supported them on his arm, and by this means the weight of the body of the cross was a
little taken off, as it dragged more on the ground. I saw numbers of persons standing about
in groups, the greatest part amusing themselves by insulting our Lord in different ways, but
a few veiled females were weeping.

Simon of Cyrene. Third Fall of Jesus.

The procession had reached an arch formed in an old wall belonging to the town,
opposite to a square, in which three streets terminated, when Jesus stumbled against a large
stone which was placed in the middle of the archway, the cross slipped from his shoulder,
he fell upon the stone, and was totally unable to rise. Many respectable-looking persons who
were on their way to the Temple stopped, and exclaimed compassionately: ‘Look at that
poor man, he is certainly dying!’ but his enemies showed no compassion. This fall caused a
fresh delay, as our Lord could not stand up again, and the Pharisees said to the soldiers:
‘We shall never get him to the place of execution alive, if you do not find someone to carry
his cross.’ At this moment Simon of Cyrene, a pagan, happened to pass by, accompanied by
his three children. He was a gardener, just returning home after working in a garden near
the eastern wall of the city, and carrying a bundle of lopped branches. The soldiers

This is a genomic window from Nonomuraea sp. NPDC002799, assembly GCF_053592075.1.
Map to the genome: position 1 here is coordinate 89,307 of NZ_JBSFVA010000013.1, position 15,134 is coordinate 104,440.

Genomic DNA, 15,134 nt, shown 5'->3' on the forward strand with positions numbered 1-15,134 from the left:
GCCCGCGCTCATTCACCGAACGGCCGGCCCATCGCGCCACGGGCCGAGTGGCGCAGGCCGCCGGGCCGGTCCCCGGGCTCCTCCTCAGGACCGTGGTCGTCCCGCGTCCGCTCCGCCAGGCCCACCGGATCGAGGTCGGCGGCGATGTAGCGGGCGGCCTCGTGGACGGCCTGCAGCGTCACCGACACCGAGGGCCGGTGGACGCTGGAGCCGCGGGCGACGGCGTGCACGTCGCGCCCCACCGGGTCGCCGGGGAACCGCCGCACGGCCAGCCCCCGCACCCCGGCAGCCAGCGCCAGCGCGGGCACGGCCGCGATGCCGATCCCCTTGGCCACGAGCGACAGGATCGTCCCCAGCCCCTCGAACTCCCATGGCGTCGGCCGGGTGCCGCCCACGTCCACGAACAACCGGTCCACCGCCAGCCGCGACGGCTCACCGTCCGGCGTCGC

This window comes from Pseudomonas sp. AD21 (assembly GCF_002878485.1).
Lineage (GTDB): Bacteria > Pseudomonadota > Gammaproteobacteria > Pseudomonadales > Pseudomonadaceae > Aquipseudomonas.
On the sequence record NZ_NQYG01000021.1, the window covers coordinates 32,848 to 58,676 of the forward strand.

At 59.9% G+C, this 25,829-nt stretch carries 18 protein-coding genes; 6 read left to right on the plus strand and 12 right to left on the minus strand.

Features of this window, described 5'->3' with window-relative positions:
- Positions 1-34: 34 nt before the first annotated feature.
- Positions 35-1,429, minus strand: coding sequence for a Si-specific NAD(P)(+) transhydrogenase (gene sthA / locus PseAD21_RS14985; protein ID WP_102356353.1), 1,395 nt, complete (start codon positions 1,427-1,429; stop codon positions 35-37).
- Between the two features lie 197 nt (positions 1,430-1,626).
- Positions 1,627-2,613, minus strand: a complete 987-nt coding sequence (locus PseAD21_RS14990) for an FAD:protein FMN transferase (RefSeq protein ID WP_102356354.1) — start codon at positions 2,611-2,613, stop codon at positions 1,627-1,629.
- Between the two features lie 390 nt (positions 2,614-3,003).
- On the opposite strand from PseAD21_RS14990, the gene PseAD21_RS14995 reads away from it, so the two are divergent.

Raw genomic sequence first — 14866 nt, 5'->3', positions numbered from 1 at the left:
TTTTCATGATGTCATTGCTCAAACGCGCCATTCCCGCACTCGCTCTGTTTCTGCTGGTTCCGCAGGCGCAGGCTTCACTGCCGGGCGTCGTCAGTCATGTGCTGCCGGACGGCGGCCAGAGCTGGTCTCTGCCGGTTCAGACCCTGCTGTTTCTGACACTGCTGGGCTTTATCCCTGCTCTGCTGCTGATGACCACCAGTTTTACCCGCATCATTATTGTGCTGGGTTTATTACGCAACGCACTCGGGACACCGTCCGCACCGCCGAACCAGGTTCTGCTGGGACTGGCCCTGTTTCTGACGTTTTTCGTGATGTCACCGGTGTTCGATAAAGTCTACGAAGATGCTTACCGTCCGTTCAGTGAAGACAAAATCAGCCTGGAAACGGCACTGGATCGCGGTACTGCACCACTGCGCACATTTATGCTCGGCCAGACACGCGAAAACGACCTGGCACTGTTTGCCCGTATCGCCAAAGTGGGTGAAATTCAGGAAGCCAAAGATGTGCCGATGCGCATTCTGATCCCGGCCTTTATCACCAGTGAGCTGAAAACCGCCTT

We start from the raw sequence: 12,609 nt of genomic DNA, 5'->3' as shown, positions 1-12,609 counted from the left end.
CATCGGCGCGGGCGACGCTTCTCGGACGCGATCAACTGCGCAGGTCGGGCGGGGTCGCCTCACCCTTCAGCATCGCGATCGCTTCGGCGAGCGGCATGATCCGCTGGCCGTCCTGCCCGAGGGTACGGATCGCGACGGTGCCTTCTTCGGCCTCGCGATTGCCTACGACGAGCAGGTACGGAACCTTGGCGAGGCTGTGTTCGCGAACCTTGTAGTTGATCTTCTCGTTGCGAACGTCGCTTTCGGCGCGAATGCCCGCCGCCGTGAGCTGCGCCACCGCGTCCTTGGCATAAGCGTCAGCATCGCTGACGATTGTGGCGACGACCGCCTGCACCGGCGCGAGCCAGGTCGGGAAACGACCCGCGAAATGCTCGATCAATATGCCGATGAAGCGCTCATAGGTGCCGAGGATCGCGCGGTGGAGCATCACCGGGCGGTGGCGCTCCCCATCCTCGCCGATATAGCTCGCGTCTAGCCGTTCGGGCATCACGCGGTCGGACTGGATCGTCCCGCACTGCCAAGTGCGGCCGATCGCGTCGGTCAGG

perceiving by his dress that he was a pagan, seized him, and ordered him to assist Jesus in
carrying his cross. He refused at first, but was soon compelled to obey, although his
children, being frightened, cried and made a great noise, upon which some women quieted
and took charge of them. Simon was much annoyed, and expressed the greatest vexation at
being obliged to walk with a man in so deplorable a condition of dirt and misery; but Jesus
wept, and cast such a mild and heavenly look upon him that he was touched, and instead of
continuing to show reluctance, helped him to rise, while the executioners fastened one arm
of the cross on his shoulders, and he walked behind our Lord, thus relieving him in a great
measure from its weight; and when all was arranged, the procession moved forward. Simon
was a stout-looking man, apparently about forty years of age. His children were dressed in
tunics made of a variegated material; the two eldest, named Rufus and Alexander,
afterwards joined the disciples; the third was much younger, but a few years later went to
live with St. Stephen. Simon had not carried the cross after Jesus any length of time before
he felt his heart deeply touched by grace.

The Veil of Veronica.

While the procession was passing through a long street, an incident took place which
made a strong impression upon Simon. Numbers of respectable persons were hurrying
towards the Temple, of whom many got out of the way when they saw Jesus, from a
Pharisaical fear of defilement, while others, on the contrary, stopped and expressed pity for
his sufferings. But when the procession had advanced about two hundred steps from the
spot where Simon began to assist our Lord in carrying his cross, the door of a beautiful